What to do in summer > Sports and leisure > The Educational Trails > Heritage Trails > Historical path in Chandolin > Post 4. Parish Church of Sainte-Barbe

Post 4. Parish Church of Sainte-Barbe

In 1882, subsequent to the creation of the parish of Chandolin, work began on the construction of the church. The work was carried out thanks to Euphémie Frily a generous member of the parish who donated 20,000 gold francs, and also to the know how of Elie Caloz, a young peasant who had already built the chapel of Muraz. Assisted by men from the village, Elie Caloz worked for two years on the church. The first mass was celebrated in 1887 and as of that year, a priest resided in Chandolin.

  Map of Chandolin

 

The church is designed in the “ post-Baroque ” style. The interior can be considered surprising because of the richness of the décor and the furnishings. The “ faux marble ” pillars which are in their original state, as well as the stucco work and the different architectural elements. The painting of Sainte-Barbe (Saint Barbara) above the main altar is by an unknown artist, while the paintings near the secondary altars are by Laurenz-Justin Ritz (1796 – 1870) : Saint-Joseph and the Child (1854, lef t ), and the Assumption of the Virgin (1857, right). The stained glass windows of the choir were made by Edmond Bille in 1932. Those of the nave, which were mere glass were replaced in 1963 by Albert Chavaz.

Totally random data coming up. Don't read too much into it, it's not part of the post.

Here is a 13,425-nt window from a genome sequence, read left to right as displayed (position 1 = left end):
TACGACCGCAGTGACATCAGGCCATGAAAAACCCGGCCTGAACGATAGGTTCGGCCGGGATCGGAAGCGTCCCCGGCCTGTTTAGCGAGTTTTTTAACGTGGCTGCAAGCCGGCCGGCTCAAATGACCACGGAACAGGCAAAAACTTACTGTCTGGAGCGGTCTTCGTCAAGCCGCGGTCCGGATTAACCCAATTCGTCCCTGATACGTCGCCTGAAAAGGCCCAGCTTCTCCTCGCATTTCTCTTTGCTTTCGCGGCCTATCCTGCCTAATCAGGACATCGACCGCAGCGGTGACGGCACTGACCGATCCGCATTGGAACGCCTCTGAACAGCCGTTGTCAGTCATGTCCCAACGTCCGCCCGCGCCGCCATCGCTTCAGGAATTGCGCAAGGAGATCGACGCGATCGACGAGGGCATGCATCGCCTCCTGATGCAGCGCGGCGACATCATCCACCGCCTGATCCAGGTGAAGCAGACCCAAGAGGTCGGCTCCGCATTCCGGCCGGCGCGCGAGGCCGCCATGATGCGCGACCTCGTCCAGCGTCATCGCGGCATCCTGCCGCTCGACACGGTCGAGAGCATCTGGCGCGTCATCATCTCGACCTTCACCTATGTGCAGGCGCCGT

Elie Caloz was also the creator of the organ. In an old barn in Muraz, converted into a workshop, he made metal flutes, adjusted Sainte-Barbe Church the wooden parts, found special skins for the bellows and cut the keys in cow bone. The organ was sent to Chandolin in pieces by mule.

The installation of the bells was also an adventure. They were brought from Soussillon on sledges pulled by oxen, and once in the village, they were transported on a walkway, from the Calvary path to the bell tower.

The first building on your left, coming out of the church, was once the parish house. Built in 1871, with the financial assistance of Euphémie Frily and all the parishioners, the building was used initially to house people who came to work in the mines in the area.

 

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